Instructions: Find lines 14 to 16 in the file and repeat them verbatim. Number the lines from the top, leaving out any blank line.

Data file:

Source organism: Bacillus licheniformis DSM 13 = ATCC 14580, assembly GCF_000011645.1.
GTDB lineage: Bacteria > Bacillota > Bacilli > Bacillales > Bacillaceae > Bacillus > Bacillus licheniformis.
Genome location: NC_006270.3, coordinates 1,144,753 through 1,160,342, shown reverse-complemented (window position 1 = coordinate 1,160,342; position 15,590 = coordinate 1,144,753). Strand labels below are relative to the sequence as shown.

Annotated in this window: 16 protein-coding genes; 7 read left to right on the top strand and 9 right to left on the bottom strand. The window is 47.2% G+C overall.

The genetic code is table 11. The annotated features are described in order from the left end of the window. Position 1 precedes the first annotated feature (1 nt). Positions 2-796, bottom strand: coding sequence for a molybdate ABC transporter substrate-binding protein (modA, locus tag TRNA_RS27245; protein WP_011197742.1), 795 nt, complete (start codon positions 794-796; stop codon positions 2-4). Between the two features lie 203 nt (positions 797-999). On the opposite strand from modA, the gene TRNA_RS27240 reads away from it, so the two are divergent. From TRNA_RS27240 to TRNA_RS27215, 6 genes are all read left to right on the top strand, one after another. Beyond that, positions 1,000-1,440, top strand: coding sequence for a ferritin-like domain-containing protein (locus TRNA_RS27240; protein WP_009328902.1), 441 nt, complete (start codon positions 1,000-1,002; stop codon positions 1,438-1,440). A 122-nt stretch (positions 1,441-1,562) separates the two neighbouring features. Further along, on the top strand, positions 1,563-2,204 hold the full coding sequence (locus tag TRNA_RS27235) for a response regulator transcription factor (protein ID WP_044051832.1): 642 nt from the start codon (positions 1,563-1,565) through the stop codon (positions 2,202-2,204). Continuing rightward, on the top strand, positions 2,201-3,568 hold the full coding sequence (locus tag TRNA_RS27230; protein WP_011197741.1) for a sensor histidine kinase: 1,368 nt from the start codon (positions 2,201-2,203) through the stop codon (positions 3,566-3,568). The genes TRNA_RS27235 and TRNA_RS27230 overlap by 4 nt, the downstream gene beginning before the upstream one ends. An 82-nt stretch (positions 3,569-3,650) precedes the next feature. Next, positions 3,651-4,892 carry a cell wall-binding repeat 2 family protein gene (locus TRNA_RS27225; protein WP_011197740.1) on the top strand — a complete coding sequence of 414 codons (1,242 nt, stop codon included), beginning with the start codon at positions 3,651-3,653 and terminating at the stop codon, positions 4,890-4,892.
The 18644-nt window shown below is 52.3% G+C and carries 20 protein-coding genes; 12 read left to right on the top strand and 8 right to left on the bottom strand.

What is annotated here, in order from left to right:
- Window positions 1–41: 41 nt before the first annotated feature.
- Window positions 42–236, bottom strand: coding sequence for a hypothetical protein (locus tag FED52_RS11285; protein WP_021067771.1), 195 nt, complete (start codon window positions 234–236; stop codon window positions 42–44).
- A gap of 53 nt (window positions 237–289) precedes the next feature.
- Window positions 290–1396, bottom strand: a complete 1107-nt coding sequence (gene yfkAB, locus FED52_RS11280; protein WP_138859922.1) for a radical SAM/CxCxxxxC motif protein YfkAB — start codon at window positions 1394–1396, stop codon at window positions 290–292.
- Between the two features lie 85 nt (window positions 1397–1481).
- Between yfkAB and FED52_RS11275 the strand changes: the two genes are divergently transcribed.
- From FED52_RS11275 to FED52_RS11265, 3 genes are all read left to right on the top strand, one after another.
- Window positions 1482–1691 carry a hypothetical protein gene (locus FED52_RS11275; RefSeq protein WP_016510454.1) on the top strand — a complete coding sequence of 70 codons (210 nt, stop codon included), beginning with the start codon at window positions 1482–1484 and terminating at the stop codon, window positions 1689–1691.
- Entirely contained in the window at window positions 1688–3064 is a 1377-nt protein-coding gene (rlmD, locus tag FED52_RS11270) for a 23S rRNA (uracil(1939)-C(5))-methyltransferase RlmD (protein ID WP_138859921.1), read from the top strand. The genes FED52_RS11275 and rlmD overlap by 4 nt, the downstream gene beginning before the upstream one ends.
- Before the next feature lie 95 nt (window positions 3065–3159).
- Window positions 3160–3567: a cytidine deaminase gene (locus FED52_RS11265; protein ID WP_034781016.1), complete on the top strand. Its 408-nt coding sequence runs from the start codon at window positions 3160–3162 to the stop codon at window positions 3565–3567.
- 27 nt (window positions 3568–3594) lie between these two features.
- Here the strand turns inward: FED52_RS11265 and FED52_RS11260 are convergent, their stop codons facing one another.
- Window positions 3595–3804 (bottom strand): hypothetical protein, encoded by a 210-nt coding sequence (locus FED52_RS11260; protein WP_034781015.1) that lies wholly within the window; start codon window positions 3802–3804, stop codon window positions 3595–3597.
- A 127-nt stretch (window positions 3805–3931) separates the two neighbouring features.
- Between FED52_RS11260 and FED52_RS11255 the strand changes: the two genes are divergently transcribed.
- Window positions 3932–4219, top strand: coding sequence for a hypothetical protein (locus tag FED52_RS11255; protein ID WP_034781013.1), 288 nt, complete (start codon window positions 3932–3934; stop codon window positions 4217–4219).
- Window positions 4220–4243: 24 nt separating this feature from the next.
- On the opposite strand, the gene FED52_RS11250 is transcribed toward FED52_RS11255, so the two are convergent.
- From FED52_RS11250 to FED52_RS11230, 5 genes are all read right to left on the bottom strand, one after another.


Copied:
- From FED52_RS11275 to FED52_RS11265, 3 genes are all read left to right on the top strand, one after another.
- Window positions 1482–1691 carry a hypothetical protein gene (locus FED52_RS11275; RefSeq protein WP_016510454.1) on the top strand — a complete coding sequence of 70 codons (210 nt, stop codon included), beginning with the start codon at window positions 1482–1484 and terminating at the stop codon, window positions 1689–1691.
- Entirely contained in the window at window positions 1688–3064 is a 1377-nt protein-coding gene (rlmD, locus tag FED52_RS11270) for a 23S rRNA (uracil(1939)-C(5))-methyltransferase RlmD (protein ID WP_138859921.1), read from the top strand. The genes FED52_RS11275 and rlmD overlap by 4 nt, the downstream gene beginning before the upstream one ends.